Audrey Young

Audrey Young is the New Zealand Herald’s political editor.

Shearer: A budget for the board room

David Shearer, leader of the Labour Party. Photo / Duncan Brown
David Shearer, leader of the Labour Party. Photo / Duncan Brown

Next week's Budget will be a Budget for the board room, not the smoko room, says Labour leader David Shearer.

National spent more time looking after its vested interests than others, he told a meeting of 100 Labour Party faithful in Brooklyn, Wellington this morning.

"It's too busy doing backroom deals with gambling houses and movie giants to make sure hard-working New Zealanders have the wages they need to live on.''

Prime Minister John Key was not interested in problems faced by hardworking families.

"He's more focused on his mates than your mates.''

Mr Key was more interested in working for investment bankers, casino operators and property speculators, the Labour leader said.

The Government was too busy protecting the super-profits of power companies to worry about bringing your power bills down.

Mr Shearer said his mechanic earned a decent income but had not been able to give himself a pay rise for the past four or five years.

"He's being squeezed like many other hard working New Zealanders.''

Mr Shearer talked abut a woman who wrote to him this week who had just had her first baby, and she wanted to do her best by her new family.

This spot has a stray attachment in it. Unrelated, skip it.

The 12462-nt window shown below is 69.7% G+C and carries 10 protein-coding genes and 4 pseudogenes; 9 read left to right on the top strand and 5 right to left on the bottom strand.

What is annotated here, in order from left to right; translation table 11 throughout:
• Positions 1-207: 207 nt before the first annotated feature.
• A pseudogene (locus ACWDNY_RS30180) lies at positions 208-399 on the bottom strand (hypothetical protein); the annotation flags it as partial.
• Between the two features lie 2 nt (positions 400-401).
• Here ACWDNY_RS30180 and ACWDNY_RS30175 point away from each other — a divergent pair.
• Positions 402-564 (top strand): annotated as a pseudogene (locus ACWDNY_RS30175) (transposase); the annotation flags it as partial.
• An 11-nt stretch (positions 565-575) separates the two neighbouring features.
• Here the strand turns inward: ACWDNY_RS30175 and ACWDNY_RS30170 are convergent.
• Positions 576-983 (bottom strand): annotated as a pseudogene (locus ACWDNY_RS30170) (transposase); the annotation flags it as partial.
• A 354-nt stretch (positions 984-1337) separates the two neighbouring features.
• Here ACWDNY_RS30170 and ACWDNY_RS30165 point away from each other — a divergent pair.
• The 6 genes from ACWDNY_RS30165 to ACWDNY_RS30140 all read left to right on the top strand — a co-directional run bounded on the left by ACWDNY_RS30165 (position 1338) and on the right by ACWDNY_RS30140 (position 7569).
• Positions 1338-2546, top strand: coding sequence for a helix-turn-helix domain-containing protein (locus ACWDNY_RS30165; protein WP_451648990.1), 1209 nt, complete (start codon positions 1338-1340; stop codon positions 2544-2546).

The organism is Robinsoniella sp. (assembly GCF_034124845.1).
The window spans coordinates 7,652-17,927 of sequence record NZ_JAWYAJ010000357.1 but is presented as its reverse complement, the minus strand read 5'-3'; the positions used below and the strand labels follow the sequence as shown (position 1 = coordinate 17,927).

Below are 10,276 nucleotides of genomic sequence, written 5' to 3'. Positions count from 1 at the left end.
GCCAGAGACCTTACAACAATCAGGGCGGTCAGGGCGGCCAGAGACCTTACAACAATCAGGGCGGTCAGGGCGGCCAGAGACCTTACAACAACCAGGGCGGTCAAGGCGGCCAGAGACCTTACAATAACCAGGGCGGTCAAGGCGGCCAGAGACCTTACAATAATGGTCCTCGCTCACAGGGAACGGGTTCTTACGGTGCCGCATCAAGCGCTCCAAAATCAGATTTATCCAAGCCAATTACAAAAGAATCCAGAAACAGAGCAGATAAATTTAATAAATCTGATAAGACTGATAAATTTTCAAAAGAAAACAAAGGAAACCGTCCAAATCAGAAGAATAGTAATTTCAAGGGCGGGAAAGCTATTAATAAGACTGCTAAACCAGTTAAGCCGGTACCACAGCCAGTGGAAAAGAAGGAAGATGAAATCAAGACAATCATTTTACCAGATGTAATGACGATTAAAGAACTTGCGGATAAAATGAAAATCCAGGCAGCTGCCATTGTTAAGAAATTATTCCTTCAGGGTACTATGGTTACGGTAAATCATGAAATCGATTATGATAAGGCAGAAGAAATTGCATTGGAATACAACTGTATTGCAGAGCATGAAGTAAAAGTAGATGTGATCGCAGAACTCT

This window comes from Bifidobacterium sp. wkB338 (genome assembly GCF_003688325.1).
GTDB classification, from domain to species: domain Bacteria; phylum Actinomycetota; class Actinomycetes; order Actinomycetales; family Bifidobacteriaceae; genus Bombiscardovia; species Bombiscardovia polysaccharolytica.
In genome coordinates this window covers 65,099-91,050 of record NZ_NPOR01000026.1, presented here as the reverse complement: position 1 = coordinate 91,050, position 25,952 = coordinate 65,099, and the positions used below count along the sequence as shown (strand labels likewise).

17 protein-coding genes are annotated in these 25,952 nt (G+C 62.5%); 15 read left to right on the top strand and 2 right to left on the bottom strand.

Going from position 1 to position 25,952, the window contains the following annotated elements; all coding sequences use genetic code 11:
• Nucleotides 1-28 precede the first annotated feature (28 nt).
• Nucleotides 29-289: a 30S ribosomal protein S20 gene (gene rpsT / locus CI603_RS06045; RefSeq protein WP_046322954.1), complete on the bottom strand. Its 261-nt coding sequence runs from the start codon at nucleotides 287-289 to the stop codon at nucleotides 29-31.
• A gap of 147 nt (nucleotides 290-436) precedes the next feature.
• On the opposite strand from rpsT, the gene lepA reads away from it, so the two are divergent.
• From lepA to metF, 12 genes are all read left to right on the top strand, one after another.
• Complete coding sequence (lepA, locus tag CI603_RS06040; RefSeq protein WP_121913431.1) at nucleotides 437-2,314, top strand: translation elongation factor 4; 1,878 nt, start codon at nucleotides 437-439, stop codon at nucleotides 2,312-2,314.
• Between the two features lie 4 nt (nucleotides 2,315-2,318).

But she told him she felt "physically sick'' with worry each time she checked her letterbox for the power bill.

Labour's new power policy - establishing a single buyer for the wholesale market that would pay according to the cost of production - would change that and put money back in the hands of people struggling to make ends meet, Mr Shearer said.

Labour says its policy would cut household power bills by between $230 and $330 a year.

Mr Shearer said a Labour Government's first Budget would be about hope.

"As Prime Minister I want to create and build - not just trade and sell.''

Referring to Mr Key's comment in Auckland last week that Wellington was "dying'' Mr Shearer said it was hard to beat Wellington on a fine day.

"It's hard to beat Wellington, fullstop.''

- NZ Herald

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